GREENPEACE — SCIENTISTS SOUND ALARM ABOUT “DESTRUCTIVE” DEEP SEA MINING — PLANET EARTH UNDERWATER group

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Greenpeace * United Nations High Commissioner for Refugees (UNHCR) * American Bird Conservancy

PLANET EARTH UNDERWATER has over 1,000 members and over 40,000 photos and videos.

GREENPEACE

Kingston, Jamaica – Marine scientists from around the world have issued a stark warning about the emerging industry of deep sea mining, stating that its development “puts the overall health of ocean ecosystems under threat” and could contribute to climate breakdown. [1] Greenpeace activists went to the International Seabed Authority (ISA) annual meeting in Kingston, joined by the members of Jamaica Environment Trust and representatives of several other Jamaican civil society organizations, to deliver a  letter of concern by 28 scientists from eight countries to the participants of the meeting. A banner was unfurled at the event which said “No deep sea mining” as Greenpeace demands protection of the sea bed and global oceans.

Esperanza in Jamaica with Banner © Bárbara Sánchez Palomero / Greenpeace

Activists from around the world have sailed on board the Greenpeace ship Esperanza, to join in a peaceful assembly in front of one of the battlegrounds for protecting the deep oceans from monster mining machines: the International Seabed Authority (ISA), which is hosting its 25th Assembly in Kingston, Jamaica.

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SIERRA CLUB CANADA — TWO ONTARIO NATIVE COMMUNITIES ON FRONT LINES TO AVERT CLIMATE CHANGE DISASTER — PLANET EARTH IN SILHOUETTES group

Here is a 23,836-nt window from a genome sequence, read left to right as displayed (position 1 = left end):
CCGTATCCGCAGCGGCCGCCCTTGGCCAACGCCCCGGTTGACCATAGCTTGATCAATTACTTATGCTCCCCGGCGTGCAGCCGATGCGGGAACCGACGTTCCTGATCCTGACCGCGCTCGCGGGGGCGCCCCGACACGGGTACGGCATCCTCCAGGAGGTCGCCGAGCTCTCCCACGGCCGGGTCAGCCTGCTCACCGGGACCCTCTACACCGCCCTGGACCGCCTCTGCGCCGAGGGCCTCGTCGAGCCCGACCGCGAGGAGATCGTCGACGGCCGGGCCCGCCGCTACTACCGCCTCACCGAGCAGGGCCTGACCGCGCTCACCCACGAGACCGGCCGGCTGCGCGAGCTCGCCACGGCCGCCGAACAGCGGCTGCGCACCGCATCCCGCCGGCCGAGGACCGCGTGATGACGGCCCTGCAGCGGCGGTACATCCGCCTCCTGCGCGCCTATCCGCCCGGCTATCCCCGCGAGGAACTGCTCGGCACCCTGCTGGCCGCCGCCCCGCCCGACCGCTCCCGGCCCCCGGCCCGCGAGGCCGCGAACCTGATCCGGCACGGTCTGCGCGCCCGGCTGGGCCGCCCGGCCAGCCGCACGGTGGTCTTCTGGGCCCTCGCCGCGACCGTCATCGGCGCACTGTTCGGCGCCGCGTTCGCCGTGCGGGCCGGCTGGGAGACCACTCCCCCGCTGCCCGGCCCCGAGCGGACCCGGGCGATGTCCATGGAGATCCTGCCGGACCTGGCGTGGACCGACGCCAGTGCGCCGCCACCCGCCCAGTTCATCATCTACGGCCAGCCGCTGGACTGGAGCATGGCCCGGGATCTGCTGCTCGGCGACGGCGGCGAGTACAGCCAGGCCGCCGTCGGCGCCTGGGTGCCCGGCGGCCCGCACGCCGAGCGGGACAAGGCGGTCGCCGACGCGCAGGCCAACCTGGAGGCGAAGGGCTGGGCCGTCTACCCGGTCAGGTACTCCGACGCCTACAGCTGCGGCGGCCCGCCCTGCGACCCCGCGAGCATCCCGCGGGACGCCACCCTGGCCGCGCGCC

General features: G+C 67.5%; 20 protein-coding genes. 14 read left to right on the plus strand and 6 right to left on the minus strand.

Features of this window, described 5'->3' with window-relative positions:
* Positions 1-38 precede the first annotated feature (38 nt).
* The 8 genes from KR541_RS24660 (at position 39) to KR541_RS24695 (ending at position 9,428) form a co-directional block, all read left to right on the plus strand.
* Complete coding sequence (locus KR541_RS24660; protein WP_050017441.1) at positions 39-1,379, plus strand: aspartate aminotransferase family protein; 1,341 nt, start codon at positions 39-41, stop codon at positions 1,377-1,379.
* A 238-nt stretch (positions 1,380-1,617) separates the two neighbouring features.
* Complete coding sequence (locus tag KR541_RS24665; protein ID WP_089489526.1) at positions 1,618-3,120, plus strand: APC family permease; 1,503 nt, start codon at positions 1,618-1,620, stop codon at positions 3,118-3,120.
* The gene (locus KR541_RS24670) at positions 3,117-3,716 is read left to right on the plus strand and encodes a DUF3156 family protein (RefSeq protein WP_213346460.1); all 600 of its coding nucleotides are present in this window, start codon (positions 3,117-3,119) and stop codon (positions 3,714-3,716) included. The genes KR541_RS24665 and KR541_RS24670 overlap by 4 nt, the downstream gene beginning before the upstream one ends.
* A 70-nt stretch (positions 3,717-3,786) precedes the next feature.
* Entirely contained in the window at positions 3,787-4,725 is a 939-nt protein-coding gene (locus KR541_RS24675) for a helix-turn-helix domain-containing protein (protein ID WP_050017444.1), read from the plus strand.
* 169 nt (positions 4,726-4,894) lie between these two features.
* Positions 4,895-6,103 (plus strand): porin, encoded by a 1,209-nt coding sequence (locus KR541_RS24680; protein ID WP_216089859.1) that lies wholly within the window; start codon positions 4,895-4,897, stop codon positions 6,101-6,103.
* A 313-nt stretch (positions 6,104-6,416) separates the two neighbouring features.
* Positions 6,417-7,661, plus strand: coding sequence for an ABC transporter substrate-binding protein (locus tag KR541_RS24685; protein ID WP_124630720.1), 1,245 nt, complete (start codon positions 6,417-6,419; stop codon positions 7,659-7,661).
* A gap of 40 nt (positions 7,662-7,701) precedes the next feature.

PLANET EARTH IN SILHOUETTES has over 1,400 members and over 24,000 photos. 

The Objiway community of Eabametoong and Cree of Nestantaga in northern Ontario have found themselves on the front lines to avert catastrophe from climate change. They are anticipating a three-year struggle to oppose two new roads planned to accommodate mines in what has become known as Ontario’s Ring of Fire. The battle takes place via co-ordinated federal and provincial Environmental Assessments (EAs).

The primary way to prevent environmentally destructive mining in the James Bay Lowlands Ring of Fire is through EAs for proposed roads. Our antiquated mining laws (from the 19thcentury) exempt mines themselves from EA review.

Part of the reason for the opposition from the Eabametoong and Nestantaga First Nations is that until shortly before the last provincial election Ontario planned a more comprehensive environmental study for the entire Ring of Fire region. Now the Province has switched to isolated EA’s for roads as its only commitment to preventing damage to the environment and accelerating climate change.

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SIERRA CLUB — PLASTIC POLLUTION — LIGHTNING STRIKES — PLANET EARTH OUR HOME group

PLANET EARTH OUR HOME is our flagship group with over 12,000 members and over 824,000 photos and videos.

Contest #1 — Roses

Contest #2 — Your Favorite Bird

Contest #3 — Carts Buggies Sleighs and Wagons